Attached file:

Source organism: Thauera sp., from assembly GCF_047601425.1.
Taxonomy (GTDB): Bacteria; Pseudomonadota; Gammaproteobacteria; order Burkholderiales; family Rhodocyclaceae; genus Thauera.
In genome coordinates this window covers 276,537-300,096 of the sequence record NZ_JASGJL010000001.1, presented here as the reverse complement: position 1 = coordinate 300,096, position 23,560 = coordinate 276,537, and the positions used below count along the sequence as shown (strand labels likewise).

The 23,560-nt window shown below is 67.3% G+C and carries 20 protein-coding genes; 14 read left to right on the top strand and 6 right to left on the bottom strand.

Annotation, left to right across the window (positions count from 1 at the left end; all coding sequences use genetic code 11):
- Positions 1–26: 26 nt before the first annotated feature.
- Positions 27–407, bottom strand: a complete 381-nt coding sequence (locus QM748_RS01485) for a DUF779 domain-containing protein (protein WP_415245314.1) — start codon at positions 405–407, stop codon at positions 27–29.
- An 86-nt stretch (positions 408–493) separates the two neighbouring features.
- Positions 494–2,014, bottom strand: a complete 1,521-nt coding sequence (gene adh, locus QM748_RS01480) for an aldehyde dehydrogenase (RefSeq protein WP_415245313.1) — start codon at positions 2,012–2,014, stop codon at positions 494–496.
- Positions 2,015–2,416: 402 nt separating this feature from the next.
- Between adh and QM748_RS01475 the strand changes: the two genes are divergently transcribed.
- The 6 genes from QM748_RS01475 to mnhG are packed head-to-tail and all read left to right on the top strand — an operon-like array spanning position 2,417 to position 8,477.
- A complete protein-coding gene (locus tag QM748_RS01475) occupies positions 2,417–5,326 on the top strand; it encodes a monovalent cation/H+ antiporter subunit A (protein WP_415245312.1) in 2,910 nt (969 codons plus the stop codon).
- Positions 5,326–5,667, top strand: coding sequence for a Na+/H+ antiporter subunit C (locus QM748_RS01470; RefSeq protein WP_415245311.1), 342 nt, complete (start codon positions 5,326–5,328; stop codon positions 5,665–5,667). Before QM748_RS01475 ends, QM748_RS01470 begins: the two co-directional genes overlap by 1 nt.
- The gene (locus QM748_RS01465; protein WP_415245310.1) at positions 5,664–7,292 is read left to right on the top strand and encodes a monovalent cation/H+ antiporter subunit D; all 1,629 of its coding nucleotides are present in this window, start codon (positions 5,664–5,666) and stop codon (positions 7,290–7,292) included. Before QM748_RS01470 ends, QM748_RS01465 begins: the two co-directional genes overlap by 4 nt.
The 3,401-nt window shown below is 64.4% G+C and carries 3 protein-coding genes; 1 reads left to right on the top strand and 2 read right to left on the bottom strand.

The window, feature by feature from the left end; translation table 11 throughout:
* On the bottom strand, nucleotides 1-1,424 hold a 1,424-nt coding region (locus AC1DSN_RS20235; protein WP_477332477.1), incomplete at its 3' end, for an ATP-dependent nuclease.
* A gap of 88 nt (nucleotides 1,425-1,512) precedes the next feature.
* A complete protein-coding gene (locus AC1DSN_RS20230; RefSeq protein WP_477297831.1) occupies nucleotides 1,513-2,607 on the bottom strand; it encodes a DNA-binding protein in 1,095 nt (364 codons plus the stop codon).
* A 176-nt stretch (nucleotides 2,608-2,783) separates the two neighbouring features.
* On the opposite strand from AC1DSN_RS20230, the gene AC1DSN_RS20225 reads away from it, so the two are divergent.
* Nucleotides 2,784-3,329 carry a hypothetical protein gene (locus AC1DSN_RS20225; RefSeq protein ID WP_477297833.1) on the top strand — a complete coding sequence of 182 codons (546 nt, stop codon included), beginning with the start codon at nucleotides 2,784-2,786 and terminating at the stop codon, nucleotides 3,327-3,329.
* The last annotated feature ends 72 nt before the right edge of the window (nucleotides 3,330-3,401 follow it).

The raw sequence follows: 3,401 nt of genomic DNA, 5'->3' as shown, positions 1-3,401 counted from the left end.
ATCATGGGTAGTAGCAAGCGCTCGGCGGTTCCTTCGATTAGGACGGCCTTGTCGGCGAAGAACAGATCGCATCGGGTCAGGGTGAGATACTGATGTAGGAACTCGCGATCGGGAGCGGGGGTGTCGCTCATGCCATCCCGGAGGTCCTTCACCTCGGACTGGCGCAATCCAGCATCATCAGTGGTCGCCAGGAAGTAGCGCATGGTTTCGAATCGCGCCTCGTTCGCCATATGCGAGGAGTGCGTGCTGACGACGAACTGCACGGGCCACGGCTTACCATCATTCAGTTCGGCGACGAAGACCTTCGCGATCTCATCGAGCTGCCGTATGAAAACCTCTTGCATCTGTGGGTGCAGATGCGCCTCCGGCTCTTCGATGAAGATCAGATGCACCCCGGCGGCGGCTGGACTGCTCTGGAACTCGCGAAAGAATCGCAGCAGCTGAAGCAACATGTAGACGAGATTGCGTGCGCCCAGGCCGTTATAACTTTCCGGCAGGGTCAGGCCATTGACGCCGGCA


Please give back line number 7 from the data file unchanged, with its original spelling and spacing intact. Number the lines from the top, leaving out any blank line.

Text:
- Positions 27–407, bottom strand: a complete 381-nt coding sequence (locus QM748_RS01485) for a DUF779 domain-containing protein (protein WP_415245314.1) — start codon at positions 405–407, stop codon at positions 27–29.